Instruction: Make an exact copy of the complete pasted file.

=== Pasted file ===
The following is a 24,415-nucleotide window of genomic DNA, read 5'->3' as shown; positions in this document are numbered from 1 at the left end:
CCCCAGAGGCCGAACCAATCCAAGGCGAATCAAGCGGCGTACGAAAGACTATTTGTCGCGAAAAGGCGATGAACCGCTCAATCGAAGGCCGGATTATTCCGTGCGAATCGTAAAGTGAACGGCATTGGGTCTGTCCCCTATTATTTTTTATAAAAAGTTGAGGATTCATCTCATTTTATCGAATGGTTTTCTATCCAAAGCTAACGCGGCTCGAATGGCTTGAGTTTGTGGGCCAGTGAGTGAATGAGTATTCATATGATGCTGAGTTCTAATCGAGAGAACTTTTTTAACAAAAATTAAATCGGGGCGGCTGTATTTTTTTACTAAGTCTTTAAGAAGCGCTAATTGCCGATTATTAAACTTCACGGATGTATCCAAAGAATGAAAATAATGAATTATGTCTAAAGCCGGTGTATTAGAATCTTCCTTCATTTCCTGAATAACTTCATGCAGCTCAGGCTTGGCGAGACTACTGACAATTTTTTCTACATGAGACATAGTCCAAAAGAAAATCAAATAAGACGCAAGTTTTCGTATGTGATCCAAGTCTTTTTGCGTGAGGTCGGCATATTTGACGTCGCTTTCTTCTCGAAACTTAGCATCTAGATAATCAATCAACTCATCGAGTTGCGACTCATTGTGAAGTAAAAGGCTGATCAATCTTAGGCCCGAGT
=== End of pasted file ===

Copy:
The following is a 24,415-nucleotide window of genomic DNA, read 5'->3' as shown; positions in this document are numbered from 1 at the left end:
CCCCAGAGGCCGAACCAATCCAAGGCGAATCAAGCGGCGTACGAAAGACTATTTGTCGCGAAAAGGCGATGAACCGCTCAATCGAAGGCCGGATTATTCCGTGCGAATCGTAAAGTGAACGGCATTGGGTCTGTCCCCTATTATTTTTTATAAAAAGTTGAGGATTCATCTCATTTTATCGAATGGTTTTCTATCCAAAGCTAACGCGGCTCGAATGGCTTGAGTTTGTGGGCCAGTGAGTGAATGAGTATTCATATGATGCTGAGTTCTAATCGAGAGAACTTTTTTAACAAAAATTAAATCGGGGCGGCTGTATTTTTTTACTAAGTCTTTAAGAAGCGCTAATTGCCGATTATTAAACTTCACGGATGTATCCAAAGAATGAAAATAATGAATTATGTCTAAAGCCGGTGTATTAGAATCTTCCTTCATTTCCTGAATAACTTCATGCAGCTCAGGCTTGGCGAGACTACTGACAATTTTTTCTACATGAGACATAGTCCAAAAGAAAATCAAATAAGACGCAAGTTTTCGTATGTGATCCAAGTCTTTTTGCGTGAGGTCGGCATATTTGACGTCGCTTTCTTCTCGAAACTTAGCATCTAGATAATCAATCAACTCATCGAGTTGCGACTCATTGTGAAGTAAAAGGCTGATCAATCTTAGGCCCGAGT